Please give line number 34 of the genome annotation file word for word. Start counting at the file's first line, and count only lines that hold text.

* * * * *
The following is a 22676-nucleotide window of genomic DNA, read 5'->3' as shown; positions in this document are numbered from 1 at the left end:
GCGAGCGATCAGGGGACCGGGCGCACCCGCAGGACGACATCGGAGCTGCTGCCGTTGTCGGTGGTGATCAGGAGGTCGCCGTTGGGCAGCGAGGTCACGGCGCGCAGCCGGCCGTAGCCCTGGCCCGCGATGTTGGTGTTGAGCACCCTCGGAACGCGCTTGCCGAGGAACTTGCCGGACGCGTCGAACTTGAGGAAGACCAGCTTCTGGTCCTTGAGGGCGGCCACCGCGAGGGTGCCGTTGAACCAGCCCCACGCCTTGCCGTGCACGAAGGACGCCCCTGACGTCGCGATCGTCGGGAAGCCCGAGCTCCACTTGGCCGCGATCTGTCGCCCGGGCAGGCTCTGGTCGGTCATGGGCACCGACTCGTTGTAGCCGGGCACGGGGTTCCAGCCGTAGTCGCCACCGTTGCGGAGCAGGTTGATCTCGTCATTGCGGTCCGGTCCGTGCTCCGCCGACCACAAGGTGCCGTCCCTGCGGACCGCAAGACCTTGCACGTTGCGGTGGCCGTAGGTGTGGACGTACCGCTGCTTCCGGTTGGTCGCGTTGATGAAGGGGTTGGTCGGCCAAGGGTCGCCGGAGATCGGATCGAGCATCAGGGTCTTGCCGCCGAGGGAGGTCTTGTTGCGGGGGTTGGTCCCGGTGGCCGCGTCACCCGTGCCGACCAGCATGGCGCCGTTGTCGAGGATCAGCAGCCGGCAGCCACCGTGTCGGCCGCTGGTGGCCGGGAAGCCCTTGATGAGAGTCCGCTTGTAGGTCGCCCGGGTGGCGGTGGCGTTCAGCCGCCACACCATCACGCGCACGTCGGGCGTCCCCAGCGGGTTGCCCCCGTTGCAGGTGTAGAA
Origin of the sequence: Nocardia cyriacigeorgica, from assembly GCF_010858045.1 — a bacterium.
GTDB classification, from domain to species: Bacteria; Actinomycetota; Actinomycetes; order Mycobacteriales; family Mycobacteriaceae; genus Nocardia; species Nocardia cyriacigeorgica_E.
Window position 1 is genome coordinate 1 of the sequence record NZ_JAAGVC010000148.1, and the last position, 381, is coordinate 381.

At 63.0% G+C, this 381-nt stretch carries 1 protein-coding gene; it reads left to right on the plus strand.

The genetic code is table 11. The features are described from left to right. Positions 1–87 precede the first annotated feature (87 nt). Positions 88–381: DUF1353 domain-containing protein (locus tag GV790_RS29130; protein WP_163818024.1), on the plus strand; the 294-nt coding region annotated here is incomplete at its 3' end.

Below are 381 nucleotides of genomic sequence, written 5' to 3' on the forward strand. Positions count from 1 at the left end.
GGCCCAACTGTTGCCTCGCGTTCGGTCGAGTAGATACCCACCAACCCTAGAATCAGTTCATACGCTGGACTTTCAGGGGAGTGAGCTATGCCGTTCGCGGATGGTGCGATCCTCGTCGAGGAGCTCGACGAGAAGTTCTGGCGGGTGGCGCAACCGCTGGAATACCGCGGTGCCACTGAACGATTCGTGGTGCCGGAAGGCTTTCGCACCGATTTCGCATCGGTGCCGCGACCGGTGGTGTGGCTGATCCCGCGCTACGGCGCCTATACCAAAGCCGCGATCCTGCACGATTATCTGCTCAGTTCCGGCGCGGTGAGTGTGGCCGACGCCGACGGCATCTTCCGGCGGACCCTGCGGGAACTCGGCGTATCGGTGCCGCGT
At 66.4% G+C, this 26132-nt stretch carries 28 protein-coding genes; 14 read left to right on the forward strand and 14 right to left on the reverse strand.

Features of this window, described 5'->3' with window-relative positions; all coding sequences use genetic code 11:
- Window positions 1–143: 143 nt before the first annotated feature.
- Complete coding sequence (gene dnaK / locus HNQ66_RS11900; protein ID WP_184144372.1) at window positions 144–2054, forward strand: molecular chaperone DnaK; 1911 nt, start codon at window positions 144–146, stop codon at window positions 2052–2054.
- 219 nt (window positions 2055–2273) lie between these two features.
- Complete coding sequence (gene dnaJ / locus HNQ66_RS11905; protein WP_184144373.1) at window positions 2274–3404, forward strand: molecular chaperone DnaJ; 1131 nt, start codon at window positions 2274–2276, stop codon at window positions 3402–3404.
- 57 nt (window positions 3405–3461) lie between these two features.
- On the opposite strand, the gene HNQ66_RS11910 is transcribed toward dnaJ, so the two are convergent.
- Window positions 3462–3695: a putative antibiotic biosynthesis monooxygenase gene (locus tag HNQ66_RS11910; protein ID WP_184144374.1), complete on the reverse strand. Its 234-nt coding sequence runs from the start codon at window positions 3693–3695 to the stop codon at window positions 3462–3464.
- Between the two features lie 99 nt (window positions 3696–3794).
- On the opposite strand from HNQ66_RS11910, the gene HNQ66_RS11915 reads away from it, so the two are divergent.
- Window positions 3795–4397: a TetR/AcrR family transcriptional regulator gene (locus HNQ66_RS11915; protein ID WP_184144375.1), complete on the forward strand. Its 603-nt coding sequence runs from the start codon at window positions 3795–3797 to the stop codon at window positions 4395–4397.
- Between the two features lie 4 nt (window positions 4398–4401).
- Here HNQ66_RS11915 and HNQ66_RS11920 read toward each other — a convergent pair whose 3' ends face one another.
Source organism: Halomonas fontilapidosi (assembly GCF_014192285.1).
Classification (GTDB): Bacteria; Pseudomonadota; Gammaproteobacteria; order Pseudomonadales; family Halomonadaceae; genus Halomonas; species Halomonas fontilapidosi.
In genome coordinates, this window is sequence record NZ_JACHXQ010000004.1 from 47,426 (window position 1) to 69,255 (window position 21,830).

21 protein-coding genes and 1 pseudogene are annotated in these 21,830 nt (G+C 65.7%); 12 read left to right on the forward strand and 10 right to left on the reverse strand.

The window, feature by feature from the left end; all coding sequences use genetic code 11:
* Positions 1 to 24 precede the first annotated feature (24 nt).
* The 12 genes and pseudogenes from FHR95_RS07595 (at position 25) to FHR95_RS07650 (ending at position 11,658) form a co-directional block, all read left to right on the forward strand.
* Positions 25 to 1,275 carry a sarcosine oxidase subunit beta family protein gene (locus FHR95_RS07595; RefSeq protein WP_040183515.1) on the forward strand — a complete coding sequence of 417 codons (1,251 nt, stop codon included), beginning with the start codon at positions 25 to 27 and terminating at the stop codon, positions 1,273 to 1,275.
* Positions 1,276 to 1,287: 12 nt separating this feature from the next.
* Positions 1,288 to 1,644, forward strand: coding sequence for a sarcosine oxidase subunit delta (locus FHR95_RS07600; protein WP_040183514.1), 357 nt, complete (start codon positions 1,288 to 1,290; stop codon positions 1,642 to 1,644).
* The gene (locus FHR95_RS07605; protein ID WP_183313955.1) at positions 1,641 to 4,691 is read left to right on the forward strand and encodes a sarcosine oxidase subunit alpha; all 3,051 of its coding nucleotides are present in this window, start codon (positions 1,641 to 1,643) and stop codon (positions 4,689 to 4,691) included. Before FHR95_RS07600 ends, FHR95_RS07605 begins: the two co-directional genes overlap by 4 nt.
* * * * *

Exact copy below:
* The gene (locus FHR95_RS07605; protein ID WP_183313955.1) at positions 1,641 to 4,691 is read left to right on the forward strand and encodes a sarcosine oxidase subunit alpha; all 3,051 of its coding nucleotides are present in this window, start codon (positions 1,641 to 1,643) and stop codon (positions 4,689 to 4,691) included. Before FHR95_RS07600 ends, FHR95_RS07605 begins: the two co-directional genes overlap by 4 nt.